- Couples Retreat
There is meaning hidden in the small changes of everyday life, and wisdom to be found in the shards of your most broken moments.
There is a book entitled, Broken open: How Difficult Times Can Help Us Grow by Elizabeth Lesser that contains many pearls of wisdom about change, loss, grief, and devastation that is a natural part of our lives.
One of the many things that I really appreciate about Lesser’s book is that she writes about her own struggles in life, her own challenges to put ego and resistance aside to try to learn from hard times. Through these admissions Lesser shares that we all have adversity at times in our lives that we can move past and grow from. It’s not easy – boy we all know that! – but it can be so worth the journey.
I recently met with a client who talked about feeling broken open, raw, and really alive despite what he was going through. Lesser describes these experiences, as crappy as they may feel at the time, as opportunities to wake up and know what is really important to us as if for the first time.
Have you ever had a time in your life that was devastating but in hindsight taught you things about yourself – your strength, your wisdom, your persistence – that you never would have discovered had this experience not happened?
None of us willingly seek out difficult times, nor should we, but amazing things can happen when we experience them nonetheless. It’s not a given that we’ll come out with more wisdom but with hard work, a willingness to learn something new about ourselves, and faith that things will get better, somehow they often do.
Although it may be easy to sarcastically believe these ideas are nothing more than Pollyanna pablum, if you think about it, there are many stories that we hear personally and in the media that describe strength, resilience, and growth in spite of devastation.
The floods that many of us experienced in southern Alberta this last June was a good example of people coming together to help one another, sacrificing their time, energy, and at times safety, to help others get to safety or to provide food and shelter until people could get back on their feet. The terrorist attacks on September 11 are another example.
Lesser also exemplifies these ideas by sharing many stories of other people’s lives – the death of a child, being faced with life altering illness such as cancer, MS, or stroke, near-death experiences – and offers pearls of wisdom told in people’s own voices to illustrate how we really can grow despite the “awfulness”. Ideas such as:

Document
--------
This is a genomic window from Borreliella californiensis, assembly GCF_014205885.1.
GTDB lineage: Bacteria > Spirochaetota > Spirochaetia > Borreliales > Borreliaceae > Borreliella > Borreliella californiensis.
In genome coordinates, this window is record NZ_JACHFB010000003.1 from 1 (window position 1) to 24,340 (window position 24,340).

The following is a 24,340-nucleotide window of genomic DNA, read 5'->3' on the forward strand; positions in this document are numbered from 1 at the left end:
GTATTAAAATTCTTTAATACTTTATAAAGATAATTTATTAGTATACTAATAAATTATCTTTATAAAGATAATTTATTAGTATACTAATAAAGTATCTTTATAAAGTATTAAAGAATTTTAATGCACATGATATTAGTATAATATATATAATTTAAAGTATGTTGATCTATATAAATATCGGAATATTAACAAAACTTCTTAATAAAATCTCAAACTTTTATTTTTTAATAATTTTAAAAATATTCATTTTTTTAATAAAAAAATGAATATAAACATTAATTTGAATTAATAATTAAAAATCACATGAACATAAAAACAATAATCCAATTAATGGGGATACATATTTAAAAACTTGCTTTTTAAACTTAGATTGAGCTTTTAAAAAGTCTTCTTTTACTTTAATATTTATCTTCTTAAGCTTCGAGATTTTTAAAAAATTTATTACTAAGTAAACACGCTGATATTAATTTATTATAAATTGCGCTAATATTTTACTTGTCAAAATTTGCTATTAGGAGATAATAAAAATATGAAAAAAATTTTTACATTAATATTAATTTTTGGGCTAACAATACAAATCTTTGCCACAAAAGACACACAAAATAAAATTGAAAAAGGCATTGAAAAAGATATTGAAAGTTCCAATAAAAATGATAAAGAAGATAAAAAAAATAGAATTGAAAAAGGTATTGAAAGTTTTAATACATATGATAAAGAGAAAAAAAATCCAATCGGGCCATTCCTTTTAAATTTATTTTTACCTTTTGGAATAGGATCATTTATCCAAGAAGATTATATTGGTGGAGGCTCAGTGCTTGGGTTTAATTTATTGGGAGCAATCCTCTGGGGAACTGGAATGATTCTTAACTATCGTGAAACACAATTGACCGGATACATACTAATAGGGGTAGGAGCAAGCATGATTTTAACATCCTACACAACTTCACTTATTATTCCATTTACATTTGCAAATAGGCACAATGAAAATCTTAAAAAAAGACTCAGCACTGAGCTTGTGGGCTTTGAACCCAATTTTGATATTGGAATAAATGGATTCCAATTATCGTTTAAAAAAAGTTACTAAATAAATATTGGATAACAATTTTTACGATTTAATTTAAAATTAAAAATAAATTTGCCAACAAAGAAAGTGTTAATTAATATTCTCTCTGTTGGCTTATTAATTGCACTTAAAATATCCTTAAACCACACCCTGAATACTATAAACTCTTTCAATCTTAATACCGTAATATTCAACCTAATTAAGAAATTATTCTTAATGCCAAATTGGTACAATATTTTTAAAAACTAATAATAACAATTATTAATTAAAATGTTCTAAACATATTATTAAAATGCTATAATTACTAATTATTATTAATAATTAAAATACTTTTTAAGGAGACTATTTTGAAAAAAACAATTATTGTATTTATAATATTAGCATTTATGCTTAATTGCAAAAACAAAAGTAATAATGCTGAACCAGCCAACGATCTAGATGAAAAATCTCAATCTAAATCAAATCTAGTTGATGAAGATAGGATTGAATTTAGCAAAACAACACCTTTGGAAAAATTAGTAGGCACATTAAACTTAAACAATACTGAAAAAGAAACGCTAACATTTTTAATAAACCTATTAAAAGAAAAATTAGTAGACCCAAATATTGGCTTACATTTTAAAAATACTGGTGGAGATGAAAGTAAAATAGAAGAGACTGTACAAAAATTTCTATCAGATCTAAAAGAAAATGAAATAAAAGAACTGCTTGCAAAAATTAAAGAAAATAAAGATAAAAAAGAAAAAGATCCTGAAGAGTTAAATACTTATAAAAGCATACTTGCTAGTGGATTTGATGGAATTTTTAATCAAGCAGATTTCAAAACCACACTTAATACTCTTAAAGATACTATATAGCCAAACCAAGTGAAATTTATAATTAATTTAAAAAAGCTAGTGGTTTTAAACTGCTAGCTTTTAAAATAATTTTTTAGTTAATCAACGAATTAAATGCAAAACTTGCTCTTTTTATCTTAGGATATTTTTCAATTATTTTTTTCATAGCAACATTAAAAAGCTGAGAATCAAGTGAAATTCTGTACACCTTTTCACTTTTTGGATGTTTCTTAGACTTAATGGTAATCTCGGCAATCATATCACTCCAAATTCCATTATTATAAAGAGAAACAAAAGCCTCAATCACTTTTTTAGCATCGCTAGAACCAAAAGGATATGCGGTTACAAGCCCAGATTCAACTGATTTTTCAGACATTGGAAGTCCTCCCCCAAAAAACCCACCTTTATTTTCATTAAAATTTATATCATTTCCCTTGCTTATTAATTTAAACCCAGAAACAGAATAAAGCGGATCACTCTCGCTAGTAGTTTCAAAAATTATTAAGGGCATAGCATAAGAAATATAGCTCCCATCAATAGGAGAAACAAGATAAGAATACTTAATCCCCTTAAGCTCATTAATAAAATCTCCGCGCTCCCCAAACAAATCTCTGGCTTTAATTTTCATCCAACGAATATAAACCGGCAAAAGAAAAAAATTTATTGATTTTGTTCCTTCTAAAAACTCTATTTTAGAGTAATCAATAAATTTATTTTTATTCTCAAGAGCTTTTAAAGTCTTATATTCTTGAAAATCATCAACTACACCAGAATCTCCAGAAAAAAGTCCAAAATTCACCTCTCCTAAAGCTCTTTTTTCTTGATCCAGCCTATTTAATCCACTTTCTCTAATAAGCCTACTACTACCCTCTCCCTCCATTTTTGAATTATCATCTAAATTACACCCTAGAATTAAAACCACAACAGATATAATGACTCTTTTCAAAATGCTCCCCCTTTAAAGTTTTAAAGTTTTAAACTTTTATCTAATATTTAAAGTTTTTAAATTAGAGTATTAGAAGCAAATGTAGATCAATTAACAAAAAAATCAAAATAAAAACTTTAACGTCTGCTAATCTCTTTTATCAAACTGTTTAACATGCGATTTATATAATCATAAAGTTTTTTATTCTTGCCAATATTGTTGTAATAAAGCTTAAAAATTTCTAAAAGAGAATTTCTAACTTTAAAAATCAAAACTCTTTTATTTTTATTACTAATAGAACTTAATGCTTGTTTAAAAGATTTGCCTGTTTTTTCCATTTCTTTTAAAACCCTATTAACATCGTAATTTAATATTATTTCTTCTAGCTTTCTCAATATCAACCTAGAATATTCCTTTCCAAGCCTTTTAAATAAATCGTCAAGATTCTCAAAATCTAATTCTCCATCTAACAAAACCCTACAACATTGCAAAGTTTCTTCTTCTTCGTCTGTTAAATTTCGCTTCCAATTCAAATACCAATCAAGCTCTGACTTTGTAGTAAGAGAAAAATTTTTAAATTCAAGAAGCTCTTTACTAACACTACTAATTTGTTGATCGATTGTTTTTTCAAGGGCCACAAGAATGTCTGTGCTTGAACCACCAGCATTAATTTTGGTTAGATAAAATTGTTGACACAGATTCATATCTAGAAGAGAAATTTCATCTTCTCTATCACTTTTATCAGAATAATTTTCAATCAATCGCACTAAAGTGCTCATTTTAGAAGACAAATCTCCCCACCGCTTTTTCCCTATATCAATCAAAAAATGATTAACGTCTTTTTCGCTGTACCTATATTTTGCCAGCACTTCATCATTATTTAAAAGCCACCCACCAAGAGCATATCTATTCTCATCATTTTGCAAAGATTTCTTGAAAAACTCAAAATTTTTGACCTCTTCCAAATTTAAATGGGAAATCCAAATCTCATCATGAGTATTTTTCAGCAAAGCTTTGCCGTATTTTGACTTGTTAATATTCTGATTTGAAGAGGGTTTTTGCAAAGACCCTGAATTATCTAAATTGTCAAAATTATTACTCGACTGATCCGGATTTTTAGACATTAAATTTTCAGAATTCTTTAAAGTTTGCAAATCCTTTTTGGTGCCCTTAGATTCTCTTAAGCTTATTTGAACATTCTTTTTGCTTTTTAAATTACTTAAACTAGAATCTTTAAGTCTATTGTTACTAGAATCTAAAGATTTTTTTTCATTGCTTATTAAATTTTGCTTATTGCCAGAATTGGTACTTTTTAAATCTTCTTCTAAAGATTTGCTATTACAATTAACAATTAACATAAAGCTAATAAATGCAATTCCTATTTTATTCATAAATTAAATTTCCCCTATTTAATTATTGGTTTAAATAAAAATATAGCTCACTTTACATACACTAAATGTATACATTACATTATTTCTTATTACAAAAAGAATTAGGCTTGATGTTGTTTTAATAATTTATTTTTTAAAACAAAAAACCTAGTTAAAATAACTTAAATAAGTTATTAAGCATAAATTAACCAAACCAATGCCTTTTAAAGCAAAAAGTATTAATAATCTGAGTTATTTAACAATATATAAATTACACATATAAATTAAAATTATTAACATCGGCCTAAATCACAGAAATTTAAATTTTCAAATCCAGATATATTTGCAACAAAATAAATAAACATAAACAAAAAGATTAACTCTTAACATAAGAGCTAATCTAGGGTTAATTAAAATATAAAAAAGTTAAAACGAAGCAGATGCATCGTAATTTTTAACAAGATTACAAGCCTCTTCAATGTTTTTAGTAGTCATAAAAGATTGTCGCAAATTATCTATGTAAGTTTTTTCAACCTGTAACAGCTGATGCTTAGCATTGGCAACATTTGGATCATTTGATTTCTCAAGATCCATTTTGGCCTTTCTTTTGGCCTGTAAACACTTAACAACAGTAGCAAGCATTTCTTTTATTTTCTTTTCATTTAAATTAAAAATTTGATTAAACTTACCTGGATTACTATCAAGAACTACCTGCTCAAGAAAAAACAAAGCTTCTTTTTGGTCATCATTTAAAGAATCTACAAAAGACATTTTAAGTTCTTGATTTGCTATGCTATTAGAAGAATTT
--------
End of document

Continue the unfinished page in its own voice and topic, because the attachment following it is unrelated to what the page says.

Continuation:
“I realized that my only hope was to give up the life that had been, in order to make room for the life that is. I call it my “choiceless choice””. (Written by a parent with MS and a sick child)
“Although from the ego’s perspective the stroke is not much fun, from the soul’s perspective it has been a great learning opportunity. When you are secure in the soul, what’s to fear? Since the stroke I can say to you within assurance I couldn’t have felt before, that faith and love are stronger than any changes, stronger than aging, and, I am very sure, stronger than death.”
“We can choose darkness, fear, addiction, and despair. We can choose light, hope, meaning, and joy… I chose life. I chose to find a way back up… My daily mantra is “Surrender and relax into the mystery” (Written by a parent whose son died)
“It is so awful what happened, but it’s a different life for me now. It’s a deeper life. A life of connection to people on a more real level”. (written by a woman who lost her brother in the Oklahoma City bombing)
How about you? What can you do to grow through the hardship you’re going through?
When everything seems against you, remember the airplane takes off against the wind, not with it.